INDEX
 

Noosa


Enchanting set of tropical right-breaking Australian point waves located inside Noosa Heads National Park, 150 miles north of Brisbane, on Queensland's Sunshine Coast. "Noosa" is a local Aboriginal word meaning "a place of shade."

The coast here faces almost due north. From west to east, Noosa's five breaks are as follows: Main Beach (or First Point) and Johnson's, a pair of sheltered small-wave spots; National Park, Noosa's premier surfing break, with a dramatic takeoff at a section called Boiling Pot, funneling into a long sand- bottom performance wave; the boulder-lined Ti Tree Bay, a more consistent break than National Park; and Granite Bay, the most exposed, least-groomed, and least-crowded of Noosa's waves. Occasionally rides can be connected from National Park all the way through to Main Beach—a distance of more than 500 yards.

Noosa is maddeningly inconsistent, as it faces away from the South Pacific storms that generate waves for Australia's southeast coast. The best surf generally hits Noosa during the December-to-May Coral Sea cyclone season, but waves here reach the six-foot mark no more than a dozen times per season. But between swells the points are often filled with beautifully formed  mini-waves, perfect for longboarding. Average midday air temperatures at Noosa range from the low 80s (summer) to the low 60s (winter); water temperatures range from the low 80s to the high 60s. The leafy and tranquil Noosa setting has long been cherished as among the finest in the world. "Surfing at Ti Tree Bay," Australian surfboard shaper Bob McTavish said, "is like having a cup of tea with God."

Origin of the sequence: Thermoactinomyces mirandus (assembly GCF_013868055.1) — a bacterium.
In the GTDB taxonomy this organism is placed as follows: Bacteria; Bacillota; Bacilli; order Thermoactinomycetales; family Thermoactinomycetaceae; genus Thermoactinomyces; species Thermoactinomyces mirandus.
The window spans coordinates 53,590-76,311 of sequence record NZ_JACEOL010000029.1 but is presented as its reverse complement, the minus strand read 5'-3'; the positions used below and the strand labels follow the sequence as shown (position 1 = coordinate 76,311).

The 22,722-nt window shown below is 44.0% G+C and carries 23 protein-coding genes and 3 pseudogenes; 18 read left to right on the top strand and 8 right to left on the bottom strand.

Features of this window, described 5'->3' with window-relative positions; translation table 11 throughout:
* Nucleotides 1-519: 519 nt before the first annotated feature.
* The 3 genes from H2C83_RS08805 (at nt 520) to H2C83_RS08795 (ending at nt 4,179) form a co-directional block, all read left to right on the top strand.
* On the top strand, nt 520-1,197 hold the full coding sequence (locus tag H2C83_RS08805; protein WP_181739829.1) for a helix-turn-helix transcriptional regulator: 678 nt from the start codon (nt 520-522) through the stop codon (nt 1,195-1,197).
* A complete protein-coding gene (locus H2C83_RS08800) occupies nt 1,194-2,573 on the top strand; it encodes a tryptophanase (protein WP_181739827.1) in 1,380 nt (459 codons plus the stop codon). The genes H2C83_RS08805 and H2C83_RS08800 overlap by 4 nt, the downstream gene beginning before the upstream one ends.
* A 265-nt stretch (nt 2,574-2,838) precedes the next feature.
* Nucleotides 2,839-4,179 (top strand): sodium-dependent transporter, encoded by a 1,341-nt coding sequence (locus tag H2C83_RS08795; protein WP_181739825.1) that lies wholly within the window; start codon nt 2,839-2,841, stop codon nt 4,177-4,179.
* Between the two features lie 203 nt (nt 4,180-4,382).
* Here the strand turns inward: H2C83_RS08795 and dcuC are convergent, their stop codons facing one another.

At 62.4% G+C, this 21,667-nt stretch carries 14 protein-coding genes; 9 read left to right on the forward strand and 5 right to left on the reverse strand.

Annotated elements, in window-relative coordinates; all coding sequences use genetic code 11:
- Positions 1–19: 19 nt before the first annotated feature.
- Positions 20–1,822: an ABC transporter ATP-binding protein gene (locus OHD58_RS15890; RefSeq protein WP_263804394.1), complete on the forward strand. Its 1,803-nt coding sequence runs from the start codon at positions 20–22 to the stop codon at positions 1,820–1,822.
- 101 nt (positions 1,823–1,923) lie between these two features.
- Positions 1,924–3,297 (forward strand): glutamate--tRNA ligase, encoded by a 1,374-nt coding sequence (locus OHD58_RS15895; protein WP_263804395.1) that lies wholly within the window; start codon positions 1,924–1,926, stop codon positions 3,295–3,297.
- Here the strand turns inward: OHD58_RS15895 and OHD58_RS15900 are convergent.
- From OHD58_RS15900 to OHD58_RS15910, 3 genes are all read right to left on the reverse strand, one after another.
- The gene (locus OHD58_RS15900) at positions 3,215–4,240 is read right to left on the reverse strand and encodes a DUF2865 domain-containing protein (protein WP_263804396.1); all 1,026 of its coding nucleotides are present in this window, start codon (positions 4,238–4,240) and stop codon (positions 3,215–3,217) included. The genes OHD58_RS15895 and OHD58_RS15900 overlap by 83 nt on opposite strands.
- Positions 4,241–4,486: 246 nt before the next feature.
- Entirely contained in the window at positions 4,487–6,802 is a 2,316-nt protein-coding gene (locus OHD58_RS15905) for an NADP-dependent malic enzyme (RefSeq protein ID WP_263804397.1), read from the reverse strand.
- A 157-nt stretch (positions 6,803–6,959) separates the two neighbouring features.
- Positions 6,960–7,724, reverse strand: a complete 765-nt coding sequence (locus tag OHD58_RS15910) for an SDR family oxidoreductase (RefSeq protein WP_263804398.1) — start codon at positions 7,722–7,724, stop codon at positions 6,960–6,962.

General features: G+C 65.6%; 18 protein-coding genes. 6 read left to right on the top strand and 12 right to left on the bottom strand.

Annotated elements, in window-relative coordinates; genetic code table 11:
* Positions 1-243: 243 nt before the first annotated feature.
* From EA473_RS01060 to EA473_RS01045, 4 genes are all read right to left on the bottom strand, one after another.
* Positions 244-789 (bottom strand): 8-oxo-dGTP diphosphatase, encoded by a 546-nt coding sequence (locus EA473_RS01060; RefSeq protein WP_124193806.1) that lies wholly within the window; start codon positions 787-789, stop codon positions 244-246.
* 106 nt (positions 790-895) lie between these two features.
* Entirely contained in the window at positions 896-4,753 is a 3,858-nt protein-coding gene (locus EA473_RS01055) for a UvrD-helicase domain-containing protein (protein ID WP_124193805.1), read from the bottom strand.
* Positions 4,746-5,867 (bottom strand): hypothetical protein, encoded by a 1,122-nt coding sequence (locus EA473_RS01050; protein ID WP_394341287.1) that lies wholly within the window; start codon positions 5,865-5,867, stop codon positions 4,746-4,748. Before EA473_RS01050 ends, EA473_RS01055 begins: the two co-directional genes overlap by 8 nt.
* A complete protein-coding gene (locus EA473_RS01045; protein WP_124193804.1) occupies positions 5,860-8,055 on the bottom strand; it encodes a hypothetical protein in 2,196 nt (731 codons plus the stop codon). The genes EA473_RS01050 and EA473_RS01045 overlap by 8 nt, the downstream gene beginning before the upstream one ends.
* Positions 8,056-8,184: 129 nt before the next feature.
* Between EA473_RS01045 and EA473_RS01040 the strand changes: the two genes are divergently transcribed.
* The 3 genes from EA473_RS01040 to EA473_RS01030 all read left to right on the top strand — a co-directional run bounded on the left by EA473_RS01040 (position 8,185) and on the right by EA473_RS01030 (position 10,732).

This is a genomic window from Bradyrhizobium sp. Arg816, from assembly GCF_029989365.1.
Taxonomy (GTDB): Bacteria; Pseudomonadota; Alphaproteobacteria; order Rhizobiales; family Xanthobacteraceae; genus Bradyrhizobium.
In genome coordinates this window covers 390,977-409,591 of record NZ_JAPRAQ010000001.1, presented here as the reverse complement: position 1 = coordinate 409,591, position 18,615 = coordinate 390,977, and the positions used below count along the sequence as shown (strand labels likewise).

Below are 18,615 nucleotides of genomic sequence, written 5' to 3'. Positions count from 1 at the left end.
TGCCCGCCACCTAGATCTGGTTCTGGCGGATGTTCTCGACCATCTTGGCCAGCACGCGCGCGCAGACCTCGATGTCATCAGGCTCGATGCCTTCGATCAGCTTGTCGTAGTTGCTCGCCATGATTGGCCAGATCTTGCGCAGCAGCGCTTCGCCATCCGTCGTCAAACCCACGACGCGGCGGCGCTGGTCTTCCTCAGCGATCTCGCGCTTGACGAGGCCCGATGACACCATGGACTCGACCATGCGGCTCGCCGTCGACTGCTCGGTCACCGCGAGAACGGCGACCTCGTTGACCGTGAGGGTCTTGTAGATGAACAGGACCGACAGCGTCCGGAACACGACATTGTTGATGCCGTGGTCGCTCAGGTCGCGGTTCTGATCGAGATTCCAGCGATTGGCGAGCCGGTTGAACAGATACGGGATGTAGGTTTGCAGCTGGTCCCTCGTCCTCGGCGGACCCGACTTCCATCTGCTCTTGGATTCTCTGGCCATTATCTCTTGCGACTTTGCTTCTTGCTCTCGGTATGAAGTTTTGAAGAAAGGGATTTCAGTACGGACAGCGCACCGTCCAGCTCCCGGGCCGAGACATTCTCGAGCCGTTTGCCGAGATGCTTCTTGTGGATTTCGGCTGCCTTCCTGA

Boardmaker Hayden Kenny of the nearby town of Maroochydore was the first to surf Noosa in the late 1940s, and he later introduced the break to visiting surf world luminaries such as McTavish, Bob Evans, Bob Cooper, and George Greenough. Noosa was one of the country's best-known, most-loved breaks by the late 60s, and a primary testing grounds for the new short surfboards. Later, Noosa also earned a reputation for crowds, with good days featuring hundreds of surfers spread across the points at the same time, on all manner of surf craft. Julian Wilson, 2011 ASP world tour Rookie of the Year, was a regular fixture in the Noosa lineup during his pre-WCT longboard phase.

The annual Noosa Festival of Surfing, a rollicking seven-day longboarding event, debuted in 1993; virtually no other contests have been held here. Despite Noosa's popularity, its waves have been featured in just a handful of surf films and videos, including The Young Wave Hunters (1964), Hot Generation (1967), and Super Slide (1999). In 1989, Surfing magazine named Noosa as one of the "25 Best Waves in the World."